The aromas of the Arabic bean are correspondingly intense and multifaceted. It contains lower levels of caffeine than Robusta and has a rich, round palate with many layers of aromatic flavour. Arabica is harder to grow, thriving in mountainous areas 600 metres above sea level. It is less pest resistant than Robusta and has a lower yield, but at Caffè Sardo, we firmly believe that its superiority is absolutely worth the extra trouble and expense. 

The Harvesting of Coffee Beans 

In most coffee producing countries, the harvesting process is still largely manually done following two predominant methods:

The “picking” method involves taking the cherry by hand, one at a time, carefully selecting only those that are perfectly ripe. This is considered the most effective harvesting technique but is very expensive because of the manpower required. The Arabica coffee beans that are used for Caffè Sardo are the fully mature beans which have been allowed to grow to shining bright red coffee cherries. This can only be done by hand picking and careful selection, as beans of different degrees of maturity are found on the same shrub. 

The “stripping” method involves grabbing the whole branch and roughly stripping it of all the cherries in one movement when they are believed to have reached optimal ripeness. This method is speedy but results in a poorer quality harvest as the beans are indiscriminately selected. 

How Coffee Beans are Processed 

Once harvested, there are two ways of extracting the beans from the cherries.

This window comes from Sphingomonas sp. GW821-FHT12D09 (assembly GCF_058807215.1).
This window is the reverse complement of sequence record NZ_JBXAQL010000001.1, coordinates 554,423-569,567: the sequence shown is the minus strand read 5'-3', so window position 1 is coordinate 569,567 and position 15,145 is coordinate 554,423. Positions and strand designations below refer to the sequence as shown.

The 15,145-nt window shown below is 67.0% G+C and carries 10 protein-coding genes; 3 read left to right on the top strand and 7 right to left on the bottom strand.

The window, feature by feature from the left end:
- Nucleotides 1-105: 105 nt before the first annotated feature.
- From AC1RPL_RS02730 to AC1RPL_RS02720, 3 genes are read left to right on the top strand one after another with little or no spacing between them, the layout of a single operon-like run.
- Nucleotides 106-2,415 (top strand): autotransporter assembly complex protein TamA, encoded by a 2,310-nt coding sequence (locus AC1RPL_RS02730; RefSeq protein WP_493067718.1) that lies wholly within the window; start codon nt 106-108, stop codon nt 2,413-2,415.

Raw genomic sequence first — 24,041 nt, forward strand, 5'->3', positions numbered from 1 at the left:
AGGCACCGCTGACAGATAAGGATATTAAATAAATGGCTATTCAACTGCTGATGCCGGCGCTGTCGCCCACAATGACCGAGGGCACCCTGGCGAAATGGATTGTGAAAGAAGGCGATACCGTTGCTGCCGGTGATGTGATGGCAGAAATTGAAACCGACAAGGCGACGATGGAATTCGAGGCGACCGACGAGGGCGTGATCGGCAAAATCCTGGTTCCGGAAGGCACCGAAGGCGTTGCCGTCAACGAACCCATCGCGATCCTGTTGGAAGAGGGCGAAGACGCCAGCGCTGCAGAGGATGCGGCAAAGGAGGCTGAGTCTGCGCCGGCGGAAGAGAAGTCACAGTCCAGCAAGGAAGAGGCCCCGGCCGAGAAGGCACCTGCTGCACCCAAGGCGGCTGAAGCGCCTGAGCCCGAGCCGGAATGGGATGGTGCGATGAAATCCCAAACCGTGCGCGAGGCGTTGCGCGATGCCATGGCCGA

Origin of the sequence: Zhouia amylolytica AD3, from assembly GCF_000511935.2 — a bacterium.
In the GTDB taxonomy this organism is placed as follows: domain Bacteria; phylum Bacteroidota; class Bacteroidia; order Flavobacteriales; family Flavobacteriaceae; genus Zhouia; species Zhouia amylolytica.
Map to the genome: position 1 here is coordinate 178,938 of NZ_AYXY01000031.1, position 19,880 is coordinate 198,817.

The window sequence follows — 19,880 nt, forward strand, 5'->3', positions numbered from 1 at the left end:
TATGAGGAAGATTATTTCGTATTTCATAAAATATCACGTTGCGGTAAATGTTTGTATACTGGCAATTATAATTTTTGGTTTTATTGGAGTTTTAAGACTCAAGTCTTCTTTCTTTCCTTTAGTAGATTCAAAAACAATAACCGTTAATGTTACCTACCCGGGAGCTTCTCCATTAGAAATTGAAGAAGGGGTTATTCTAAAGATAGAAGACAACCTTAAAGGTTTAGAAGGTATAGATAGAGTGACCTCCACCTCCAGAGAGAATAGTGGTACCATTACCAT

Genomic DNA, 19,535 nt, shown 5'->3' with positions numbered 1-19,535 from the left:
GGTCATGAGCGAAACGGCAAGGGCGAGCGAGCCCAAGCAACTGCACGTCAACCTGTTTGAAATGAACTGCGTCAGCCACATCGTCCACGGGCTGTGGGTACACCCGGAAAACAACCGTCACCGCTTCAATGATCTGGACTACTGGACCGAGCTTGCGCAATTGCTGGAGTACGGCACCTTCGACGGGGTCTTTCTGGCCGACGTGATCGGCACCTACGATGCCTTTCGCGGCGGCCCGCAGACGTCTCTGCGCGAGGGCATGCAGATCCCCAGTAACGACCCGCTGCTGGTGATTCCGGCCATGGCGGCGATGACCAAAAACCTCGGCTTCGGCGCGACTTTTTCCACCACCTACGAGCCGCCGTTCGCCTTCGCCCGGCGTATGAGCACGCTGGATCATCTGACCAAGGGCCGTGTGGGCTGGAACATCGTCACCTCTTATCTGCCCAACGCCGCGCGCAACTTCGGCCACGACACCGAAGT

The 'dry' method is used if the fruit has been 'stripped' and results in 'natural coffee'. The coffee cherries are left in the sun to dry for a couple of days. They are then placed in decorticators that allow the coarse peel and parchment to be pierced, thus freeing the green seeds. This technique is fast and inexpensive. 

The 'wet' method is generally used for fruit that has been carefully harvested by the 'picking' method and results in 'washed coffee'. Specially designed machines crack each cherry's skin, releasing each precious seed. They are then instantly placed into fermentation tanks which separate the pulp from the parchment. This process results in perfectly clean seeds which are then dried. The 'wet' process is more time-consuming and expensive but produces high-quality coffee beans that can be easily distinguished by their flavour and aroma from the inferior 'natural' ones.

Gentle Roasting is Essential

Arabica beans also need to be roasted with care. The sensitive beans are only able to fully develop their whole range of flavours by careful drum roasting at a moderate temperature. The traditional process is significantly more time-intensive than the rapid industrial hot-air roasting at 550° Celsius. It is only in the drum that the beans roast slowly and uniformly to their core, thus losing a large portion of the gastric-irritating chlorogenic acids. This means that drum roasting not only protects the beans, but also the stomach. Coffee from Arabica beans is much more digestible and has less caffeine than that made by Robusta, resulting in a more pleasant drinking experience.